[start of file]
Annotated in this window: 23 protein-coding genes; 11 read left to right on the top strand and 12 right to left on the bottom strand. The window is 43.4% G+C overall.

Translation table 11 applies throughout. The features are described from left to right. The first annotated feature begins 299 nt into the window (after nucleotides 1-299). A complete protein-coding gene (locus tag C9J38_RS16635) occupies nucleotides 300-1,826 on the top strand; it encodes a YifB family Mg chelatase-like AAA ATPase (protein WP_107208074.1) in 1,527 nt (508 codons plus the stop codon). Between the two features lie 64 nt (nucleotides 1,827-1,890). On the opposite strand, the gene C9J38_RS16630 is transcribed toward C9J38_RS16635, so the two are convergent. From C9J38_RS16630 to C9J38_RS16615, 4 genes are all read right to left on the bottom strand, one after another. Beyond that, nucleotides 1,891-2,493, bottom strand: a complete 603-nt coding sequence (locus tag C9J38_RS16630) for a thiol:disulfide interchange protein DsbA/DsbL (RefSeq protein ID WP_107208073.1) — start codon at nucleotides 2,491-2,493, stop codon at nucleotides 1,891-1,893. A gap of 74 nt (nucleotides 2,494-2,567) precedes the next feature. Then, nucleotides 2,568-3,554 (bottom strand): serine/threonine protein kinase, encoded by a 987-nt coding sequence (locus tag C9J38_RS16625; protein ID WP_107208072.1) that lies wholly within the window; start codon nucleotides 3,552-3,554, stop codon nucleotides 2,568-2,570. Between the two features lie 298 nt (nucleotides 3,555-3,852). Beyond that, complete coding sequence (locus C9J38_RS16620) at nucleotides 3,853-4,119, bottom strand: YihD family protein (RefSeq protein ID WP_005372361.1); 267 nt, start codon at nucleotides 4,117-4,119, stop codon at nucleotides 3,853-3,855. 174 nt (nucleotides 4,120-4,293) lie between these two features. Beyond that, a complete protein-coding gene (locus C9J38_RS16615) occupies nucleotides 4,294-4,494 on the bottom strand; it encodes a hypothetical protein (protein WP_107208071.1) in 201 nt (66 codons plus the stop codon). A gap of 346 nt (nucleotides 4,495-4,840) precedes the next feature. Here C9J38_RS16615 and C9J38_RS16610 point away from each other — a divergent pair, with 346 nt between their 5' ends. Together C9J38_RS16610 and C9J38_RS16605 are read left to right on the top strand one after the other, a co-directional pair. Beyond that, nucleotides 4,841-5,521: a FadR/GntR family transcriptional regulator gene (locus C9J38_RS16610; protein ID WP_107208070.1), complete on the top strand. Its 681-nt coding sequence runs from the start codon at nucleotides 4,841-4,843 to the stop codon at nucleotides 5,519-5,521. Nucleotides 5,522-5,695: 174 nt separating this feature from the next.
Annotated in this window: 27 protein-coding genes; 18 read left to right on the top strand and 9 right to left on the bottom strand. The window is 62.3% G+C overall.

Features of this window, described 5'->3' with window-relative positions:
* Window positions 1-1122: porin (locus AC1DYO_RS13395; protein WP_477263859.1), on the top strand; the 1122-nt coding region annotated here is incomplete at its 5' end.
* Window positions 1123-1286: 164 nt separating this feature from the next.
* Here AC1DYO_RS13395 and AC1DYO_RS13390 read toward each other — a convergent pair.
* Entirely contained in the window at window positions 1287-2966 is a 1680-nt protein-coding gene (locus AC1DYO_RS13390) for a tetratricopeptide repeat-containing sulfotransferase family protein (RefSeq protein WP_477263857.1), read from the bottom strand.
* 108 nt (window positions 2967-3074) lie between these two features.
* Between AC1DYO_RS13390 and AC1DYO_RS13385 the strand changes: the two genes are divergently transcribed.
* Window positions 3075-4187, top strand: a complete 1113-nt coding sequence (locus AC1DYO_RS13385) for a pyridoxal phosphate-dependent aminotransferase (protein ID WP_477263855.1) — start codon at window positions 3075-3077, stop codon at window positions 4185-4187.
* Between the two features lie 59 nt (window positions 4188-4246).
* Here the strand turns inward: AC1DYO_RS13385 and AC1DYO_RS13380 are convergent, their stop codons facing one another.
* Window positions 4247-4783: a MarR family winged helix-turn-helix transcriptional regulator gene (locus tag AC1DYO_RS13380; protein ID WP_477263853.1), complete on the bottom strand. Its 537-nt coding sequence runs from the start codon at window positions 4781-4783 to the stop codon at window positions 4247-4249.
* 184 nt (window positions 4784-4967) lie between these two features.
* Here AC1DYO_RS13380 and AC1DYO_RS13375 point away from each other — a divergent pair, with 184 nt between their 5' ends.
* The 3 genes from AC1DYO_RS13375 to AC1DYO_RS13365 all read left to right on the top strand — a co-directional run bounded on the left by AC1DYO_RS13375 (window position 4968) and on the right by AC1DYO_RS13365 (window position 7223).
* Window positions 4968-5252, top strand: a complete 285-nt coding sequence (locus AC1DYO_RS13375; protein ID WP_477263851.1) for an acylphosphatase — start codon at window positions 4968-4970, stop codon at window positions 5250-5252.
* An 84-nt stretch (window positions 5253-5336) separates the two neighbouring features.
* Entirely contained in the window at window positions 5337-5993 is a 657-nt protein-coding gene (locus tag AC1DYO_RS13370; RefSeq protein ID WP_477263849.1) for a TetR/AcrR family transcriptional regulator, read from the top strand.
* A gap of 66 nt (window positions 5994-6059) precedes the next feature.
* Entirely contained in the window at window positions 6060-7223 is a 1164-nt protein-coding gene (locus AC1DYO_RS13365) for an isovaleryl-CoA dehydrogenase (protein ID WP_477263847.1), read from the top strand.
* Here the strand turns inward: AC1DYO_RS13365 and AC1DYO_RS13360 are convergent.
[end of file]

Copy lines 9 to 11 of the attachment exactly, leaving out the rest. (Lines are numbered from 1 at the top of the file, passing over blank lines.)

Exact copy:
* 108 nt (window positions 2967-3074) lie between these two features.
* Between AC1DYO_RS13390 and AC1DYO_RS13385 the strand changes: the two genes are divergently transcribed.
* Window positions 3075-4187, top strand: a complete 1113-nt coding sequence (locus AC1DYO_RS13385) for a pyridoxal phosphate-dependent aminotransferase (protein ID WP_477263855.1) — start codon at window positions 3075-3077, stop codon at window positions 4185-4187.